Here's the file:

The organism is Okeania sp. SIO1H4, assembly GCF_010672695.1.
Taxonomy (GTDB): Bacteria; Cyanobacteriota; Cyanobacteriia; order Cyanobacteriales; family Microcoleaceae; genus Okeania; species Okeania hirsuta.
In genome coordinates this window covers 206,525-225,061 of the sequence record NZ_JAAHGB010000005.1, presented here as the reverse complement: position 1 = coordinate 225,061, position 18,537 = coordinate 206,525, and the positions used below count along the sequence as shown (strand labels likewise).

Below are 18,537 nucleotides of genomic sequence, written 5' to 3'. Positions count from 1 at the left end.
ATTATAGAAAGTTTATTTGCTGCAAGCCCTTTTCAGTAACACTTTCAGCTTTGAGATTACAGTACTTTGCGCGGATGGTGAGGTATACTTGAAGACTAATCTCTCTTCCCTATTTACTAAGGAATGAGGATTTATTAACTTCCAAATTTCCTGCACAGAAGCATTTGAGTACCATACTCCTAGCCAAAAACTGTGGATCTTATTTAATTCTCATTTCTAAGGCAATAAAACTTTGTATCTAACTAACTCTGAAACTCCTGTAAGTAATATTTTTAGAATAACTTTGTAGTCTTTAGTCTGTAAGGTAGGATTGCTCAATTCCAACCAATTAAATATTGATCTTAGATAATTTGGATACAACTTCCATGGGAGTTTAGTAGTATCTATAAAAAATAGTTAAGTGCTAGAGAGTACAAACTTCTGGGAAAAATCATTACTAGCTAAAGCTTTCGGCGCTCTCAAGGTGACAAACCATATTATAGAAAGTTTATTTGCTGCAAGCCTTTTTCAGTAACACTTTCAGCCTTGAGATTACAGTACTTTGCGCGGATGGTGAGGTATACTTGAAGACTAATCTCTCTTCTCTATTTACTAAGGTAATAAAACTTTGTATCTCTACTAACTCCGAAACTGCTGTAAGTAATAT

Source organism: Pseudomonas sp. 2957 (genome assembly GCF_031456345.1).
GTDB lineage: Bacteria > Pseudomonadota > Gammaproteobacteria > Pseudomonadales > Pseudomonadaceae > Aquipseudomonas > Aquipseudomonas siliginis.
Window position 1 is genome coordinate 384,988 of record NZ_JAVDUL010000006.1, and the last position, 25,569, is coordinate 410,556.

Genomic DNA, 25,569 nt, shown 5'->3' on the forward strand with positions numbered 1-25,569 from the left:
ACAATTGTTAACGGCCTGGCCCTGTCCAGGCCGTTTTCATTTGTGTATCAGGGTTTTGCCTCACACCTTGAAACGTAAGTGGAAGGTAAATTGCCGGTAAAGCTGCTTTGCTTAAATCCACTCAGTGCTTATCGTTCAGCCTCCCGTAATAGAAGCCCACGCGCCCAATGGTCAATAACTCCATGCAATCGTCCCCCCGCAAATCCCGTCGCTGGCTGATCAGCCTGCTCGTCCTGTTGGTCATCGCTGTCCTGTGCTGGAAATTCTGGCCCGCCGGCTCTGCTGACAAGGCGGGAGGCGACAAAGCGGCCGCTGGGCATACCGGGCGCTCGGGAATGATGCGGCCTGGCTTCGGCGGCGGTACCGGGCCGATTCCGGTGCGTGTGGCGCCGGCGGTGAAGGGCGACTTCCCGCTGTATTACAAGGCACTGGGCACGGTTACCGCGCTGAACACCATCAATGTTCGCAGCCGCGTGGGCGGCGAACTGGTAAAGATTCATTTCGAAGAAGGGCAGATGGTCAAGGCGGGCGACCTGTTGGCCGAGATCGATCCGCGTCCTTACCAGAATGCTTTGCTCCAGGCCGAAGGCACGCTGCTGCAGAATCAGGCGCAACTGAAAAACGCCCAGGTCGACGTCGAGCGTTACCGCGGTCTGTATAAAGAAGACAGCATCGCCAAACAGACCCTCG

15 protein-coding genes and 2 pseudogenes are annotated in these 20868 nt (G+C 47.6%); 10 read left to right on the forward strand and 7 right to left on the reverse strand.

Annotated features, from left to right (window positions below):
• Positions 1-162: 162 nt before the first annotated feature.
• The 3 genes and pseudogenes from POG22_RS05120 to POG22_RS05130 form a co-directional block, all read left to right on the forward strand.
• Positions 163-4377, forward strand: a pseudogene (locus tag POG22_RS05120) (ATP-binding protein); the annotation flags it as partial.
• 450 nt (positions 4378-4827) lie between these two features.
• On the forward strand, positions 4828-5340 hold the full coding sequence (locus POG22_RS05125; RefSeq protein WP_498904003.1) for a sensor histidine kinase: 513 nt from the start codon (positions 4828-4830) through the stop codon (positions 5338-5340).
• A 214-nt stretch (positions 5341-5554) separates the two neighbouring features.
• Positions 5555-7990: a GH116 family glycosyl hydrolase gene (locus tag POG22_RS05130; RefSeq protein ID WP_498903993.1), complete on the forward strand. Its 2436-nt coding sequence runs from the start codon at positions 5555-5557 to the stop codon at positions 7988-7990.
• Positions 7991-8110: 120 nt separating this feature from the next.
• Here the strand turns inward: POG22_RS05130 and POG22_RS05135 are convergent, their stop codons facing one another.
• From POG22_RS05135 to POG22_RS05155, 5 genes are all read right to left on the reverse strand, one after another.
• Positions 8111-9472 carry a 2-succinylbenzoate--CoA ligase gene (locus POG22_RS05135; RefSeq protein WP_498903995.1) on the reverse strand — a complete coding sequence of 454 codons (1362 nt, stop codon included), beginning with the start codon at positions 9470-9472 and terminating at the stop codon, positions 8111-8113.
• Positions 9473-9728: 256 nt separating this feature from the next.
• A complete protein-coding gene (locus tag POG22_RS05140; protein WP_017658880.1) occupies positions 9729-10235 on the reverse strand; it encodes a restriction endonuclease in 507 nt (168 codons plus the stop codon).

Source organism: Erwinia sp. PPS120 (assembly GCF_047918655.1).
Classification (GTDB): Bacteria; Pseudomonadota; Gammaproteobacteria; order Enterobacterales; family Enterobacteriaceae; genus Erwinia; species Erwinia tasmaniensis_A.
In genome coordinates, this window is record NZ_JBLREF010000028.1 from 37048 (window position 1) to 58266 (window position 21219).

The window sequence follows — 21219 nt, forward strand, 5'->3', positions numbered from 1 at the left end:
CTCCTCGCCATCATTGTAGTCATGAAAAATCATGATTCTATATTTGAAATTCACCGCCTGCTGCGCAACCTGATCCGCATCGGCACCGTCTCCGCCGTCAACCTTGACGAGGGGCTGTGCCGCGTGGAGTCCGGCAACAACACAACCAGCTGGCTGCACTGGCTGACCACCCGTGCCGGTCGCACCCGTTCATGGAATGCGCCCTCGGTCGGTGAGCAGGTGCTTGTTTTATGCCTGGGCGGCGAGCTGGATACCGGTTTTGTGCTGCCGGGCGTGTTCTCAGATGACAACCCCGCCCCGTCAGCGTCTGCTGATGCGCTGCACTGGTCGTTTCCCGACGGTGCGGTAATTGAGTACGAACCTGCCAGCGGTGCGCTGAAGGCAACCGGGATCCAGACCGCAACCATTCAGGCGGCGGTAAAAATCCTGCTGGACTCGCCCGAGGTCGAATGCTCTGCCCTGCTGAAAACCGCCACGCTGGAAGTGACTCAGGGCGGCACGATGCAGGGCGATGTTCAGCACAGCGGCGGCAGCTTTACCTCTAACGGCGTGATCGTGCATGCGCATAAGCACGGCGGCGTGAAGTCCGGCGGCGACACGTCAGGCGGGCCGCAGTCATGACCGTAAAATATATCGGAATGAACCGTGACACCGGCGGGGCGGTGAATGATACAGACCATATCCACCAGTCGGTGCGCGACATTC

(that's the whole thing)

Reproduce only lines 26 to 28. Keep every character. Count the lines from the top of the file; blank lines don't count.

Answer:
Source organism: Erwinia sp. PPS120 (assembly GCF_047918655.1).
Classification (GTDB): Bacteria; Pseudomonadota; Gammaproteobacteria; order Enterobacterales; family Enterobacteriaceae; genus Erwinia; species Erwinia tasmaniensis_A.
In genome coordinates, this window is record NZ_JBLREF010000028.1 from 37048 (window position 1) to 58266 (window position 21219).